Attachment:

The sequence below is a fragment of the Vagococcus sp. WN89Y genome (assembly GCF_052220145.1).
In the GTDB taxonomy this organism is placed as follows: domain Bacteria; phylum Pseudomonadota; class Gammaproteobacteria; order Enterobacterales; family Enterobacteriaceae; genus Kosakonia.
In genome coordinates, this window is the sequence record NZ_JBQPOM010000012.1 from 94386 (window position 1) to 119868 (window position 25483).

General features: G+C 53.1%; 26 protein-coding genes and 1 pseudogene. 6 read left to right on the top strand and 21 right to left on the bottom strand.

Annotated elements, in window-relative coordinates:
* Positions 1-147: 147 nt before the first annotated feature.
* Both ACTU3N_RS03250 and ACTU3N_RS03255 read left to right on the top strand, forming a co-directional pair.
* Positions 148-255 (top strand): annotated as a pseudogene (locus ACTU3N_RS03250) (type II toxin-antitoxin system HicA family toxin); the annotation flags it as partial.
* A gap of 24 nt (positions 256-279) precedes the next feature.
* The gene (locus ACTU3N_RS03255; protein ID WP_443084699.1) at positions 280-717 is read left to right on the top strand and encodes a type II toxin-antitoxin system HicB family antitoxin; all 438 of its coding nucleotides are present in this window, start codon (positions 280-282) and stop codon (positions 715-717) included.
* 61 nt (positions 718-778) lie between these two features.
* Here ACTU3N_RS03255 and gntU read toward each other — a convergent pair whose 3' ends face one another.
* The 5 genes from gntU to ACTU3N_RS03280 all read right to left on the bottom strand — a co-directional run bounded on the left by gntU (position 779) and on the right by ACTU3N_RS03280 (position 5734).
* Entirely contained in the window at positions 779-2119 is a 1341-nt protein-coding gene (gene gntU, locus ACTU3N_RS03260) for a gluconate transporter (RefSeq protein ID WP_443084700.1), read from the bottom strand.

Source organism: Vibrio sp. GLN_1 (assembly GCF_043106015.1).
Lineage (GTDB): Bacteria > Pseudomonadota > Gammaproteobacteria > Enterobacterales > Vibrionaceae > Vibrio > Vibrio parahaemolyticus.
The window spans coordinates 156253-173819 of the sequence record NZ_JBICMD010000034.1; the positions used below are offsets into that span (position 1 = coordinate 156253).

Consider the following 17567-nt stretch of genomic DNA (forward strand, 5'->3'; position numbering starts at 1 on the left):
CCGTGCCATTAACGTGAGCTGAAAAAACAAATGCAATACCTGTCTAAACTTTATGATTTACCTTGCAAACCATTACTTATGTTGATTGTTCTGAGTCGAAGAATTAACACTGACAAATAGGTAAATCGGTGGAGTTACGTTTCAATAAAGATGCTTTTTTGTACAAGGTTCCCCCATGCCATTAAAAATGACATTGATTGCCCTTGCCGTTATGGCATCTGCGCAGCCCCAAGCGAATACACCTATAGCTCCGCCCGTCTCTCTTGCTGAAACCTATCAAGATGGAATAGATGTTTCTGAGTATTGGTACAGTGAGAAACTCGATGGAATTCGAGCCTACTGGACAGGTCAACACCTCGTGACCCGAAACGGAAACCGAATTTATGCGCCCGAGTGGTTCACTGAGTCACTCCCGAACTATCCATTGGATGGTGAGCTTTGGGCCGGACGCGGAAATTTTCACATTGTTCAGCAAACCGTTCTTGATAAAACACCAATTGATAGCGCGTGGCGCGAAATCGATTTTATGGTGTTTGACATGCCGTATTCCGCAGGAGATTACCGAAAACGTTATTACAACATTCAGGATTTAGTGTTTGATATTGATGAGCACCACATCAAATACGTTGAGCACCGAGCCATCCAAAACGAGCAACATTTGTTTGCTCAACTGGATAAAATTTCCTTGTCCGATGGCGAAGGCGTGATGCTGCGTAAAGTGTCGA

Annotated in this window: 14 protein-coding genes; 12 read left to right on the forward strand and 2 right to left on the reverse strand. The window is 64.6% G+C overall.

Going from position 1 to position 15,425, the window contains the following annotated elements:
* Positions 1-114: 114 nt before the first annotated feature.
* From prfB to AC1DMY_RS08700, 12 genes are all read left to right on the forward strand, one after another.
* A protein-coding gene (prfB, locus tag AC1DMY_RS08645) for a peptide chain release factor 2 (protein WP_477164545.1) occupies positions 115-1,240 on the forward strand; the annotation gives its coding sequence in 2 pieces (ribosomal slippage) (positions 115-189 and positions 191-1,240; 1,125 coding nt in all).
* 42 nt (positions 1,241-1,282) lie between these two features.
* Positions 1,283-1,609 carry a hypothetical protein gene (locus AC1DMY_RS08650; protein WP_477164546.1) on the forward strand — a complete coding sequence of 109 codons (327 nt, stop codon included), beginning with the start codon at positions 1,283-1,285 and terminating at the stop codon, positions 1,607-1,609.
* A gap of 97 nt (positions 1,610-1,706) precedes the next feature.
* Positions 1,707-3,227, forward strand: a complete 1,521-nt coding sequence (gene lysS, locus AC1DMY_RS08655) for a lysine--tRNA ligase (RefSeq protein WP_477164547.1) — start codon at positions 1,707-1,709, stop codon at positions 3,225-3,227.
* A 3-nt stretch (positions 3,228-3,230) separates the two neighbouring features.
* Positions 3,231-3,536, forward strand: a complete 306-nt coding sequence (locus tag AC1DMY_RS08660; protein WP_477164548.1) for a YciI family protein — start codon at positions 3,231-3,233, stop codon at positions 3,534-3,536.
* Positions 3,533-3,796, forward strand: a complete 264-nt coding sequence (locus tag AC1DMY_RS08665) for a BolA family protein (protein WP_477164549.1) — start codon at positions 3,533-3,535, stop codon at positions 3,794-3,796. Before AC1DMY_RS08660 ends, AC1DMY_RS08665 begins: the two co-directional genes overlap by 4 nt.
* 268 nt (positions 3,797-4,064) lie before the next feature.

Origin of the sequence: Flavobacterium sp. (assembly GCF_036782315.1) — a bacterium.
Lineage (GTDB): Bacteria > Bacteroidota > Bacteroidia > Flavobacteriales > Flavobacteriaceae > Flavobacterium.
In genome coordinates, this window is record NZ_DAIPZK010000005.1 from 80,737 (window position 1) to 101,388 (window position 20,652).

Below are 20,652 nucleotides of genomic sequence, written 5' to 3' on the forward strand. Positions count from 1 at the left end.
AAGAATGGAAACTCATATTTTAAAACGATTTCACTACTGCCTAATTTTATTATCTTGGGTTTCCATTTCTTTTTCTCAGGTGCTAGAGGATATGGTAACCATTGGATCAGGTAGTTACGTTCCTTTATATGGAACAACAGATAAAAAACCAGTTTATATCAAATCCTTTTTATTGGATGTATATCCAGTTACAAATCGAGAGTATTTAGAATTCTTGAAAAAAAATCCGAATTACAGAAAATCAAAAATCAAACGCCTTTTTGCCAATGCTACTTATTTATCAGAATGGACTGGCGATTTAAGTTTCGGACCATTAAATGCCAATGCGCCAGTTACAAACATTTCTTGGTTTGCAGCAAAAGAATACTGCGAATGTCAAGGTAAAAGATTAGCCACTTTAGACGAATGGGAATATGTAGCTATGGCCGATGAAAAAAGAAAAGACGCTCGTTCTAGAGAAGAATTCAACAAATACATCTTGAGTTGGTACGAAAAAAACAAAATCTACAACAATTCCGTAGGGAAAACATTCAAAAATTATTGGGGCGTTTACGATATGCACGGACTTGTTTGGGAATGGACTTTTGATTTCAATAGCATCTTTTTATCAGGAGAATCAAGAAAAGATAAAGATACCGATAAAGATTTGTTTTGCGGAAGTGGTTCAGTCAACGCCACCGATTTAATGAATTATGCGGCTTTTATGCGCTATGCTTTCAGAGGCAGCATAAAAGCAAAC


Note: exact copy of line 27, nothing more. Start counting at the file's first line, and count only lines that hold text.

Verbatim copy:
* A gap of 97 nt (positions 1,610-1,706) precedes the next feature.